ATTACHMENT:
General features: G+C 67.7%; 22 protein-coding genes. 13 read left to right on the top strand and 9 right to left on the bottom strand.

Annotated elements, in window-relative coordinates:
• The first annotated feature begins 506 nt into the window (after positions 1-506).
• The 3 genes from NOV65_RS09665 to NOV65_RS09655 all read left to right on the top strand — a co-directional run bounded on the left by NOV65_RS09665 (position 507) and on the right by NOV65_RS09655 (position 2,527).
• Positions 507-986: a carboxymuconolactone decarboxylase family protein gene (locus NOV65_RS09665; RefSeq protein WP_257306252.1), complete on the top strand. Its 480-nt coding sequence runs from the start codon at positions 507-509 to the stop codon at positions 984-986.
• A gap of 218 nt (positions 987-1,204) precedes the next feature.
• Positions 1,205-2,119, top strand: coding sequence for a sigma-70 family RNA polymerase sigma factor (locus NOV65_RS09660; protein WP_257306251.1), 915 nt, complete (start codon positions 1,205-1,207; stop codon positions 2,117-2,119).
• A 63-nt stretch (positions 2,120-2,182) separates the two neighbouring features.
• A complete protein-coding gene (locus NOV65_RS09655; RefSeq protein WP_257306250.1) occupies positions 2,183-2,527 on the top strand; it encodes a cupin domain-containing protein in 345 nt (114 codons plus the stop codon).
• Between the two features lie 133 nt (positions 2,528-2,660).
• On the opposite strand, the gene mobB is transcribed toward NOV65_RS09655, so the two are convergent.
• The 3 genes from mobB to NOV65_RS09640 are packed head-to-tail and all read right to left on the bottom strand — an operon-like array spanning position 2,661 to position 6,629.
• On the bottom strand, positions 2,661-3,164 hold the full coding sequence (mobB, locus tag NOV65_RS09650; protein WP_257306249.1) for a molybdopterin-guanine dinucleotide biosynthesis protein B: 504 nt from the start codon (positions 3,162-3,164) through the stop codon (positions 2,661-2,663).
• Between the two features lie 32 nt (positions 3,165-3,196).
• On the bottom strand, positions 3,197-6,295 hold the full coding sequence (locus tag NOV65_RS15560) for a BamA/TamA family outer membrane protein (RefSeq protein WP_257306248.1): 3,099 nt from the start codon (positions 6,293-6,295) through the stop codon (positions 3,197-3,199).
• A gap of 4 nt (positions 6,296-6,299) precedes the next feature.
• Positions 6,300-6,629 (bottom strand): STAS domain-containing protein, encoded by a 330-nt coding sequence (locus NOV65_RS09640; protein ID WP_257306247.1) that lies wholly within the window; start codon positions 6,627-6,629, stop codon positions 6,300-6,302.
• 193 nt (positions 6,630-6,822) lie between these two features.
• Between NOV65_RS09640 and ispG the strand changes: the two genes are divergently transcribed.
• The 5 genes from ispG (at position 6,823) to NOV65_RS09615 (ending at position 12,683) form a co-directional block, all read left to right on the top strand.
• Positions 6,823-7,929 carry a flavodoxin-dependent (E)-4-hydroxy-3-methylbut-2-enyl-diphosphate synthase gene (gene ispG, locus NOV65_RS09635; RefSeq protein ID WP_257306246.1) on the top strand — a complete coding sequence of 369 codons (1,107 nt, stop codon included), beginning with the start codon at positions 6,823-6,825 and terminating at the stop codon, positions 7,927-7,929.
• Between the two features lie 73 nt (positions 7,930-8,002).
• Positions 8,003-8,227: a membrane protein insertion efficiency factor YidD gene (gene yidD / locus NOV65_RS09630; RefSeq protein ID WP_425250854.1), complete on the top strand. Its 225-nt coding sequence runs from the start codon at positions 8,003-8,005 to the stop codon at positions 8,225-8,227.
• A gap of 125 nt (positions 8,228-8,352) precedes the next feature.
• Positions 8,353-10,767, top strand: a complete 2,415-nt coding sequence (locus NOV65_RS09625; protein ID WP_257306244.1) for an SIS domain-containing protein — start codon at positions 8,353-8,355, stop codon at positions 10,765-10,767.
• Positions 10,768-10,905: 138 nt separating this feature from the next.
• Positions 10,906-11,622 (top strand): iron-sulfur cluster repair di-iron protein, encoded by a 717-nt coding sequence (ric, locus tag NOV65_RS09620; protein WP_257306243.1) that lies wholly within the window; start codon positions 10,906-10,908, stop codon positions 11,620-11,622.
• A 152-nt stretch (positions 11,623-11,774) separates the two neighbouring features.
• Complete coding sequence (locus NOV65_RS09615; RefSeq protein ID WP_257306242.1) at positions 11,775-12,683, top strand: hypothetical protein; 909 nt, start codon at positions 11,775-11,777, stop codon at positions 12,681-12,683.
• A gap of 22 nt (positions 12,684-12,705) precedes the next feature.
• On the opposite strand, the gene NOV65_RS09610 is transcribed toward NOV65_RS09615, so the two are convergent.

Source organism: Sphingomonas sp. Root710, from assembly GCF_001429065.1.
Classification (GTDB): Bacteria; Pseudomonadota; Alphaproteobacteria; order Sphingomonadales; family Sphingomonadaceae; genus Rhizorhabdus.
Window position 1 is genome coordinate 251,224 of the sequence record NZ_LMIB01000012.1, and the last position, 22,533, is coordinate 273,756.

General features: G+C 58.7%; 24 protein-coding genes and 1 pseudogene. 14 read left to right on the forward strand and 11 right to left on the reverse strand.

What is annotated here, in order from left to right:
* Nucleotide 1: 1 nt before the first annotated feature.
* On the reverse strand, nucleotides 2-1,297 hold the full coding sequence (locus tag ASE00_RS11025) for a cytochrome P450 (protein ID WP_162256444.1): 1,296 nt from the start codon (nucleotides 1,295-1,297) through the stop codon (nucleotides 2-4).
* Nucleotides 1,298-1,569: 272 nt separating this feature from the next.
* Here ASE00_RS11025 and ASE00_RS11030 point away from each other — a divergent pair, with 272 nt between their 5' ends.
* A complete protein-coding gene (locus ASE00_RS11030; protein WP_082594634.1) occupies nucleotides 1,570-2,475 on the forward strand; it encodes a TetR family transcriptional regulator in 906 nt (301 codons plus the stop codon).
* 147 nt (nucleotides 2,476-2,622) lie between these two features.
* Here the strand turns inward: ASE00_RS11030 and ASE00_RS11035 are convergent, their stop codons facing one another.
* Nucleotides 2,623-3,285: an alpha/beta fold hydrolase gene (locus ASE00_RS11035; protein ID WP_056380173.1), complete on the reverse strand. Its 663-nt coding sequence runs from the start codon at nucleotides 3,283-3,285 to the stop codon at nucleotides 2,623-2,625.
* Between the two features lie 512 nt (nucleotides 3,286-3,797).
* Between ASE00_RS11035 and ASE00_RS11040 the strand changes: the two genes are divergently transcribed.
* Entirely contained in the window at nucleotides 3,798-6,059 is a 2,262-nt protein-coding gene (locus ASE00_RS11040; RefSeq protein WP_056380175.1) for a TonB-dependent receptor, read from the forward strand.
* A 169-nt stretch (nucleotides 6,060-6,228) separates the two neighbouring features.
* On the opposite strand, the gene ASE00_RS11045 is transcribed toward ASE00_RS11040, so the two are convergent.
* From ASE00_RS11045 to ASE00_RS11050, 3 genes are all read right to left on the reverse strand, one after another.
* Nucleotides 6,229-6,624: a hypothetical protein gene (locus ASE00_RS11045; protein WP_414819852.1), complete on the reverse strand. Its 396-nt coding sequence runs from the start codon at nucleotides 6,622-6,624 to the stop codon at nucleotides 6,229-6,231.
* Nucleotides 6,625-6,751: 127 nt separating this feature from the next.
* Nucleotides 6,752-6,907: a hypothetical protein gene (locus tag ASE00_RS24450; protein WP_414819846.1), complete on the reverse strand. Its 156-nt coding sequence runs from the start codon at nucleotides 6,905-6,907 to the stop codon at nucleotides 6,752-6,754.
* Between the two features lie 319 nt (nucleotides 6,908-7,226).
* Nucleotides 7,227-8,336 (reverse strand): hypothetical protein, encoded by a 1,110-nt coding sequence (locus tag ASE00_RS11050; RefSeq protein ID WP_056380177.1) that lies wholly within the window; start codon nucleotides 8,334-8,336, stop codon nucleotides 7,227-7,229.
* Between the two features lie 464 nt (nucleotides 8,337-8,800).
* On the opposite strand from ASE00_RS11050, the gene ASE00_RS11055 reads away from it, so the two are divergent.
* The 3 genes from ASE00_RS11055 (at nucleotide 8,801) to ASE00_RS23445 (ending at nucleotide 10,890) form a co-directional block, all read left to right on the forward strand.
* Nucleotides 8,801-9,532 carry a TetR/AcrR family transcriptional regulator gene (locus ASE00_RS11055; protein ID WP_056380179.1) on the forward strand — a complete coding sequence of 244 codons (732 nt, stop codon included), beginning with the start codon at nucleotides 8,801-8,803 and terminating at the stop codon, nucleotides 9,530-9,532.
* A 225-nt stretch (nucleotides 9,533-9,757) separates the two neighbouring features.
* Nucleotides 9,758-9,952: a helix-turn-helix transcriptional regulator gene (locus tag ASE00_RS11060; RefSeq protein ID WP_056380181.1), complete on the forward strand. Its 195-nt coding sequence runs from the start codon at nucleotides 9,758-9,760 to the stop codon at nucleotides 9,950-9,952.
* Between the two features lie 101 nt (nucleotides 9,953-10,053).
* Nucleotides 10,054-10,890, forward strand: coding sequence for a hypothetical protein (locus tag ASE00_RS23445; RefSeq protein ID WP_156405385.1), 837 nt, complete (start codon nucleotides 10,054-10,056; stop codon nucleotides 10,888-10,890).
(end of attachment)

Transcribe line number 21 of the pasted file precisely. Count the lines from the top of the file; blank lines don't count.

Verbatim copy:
• Positions 6,823-7,929 carry a flavodoxin-dependent (E)-4-hydroxy-3-methylbut-2-enyl-diphosphate synthase gene (gene ispG, locus NOV65_RS09635; RefSeq protein ID WP_257306246.1) on the top strand — a complete coding sequence of 369 codons (1,107 nt, stop codon included), beginning with the start codon at positions 6,823-6,825 and terminating at the stop codon, positions 7,927-7,929.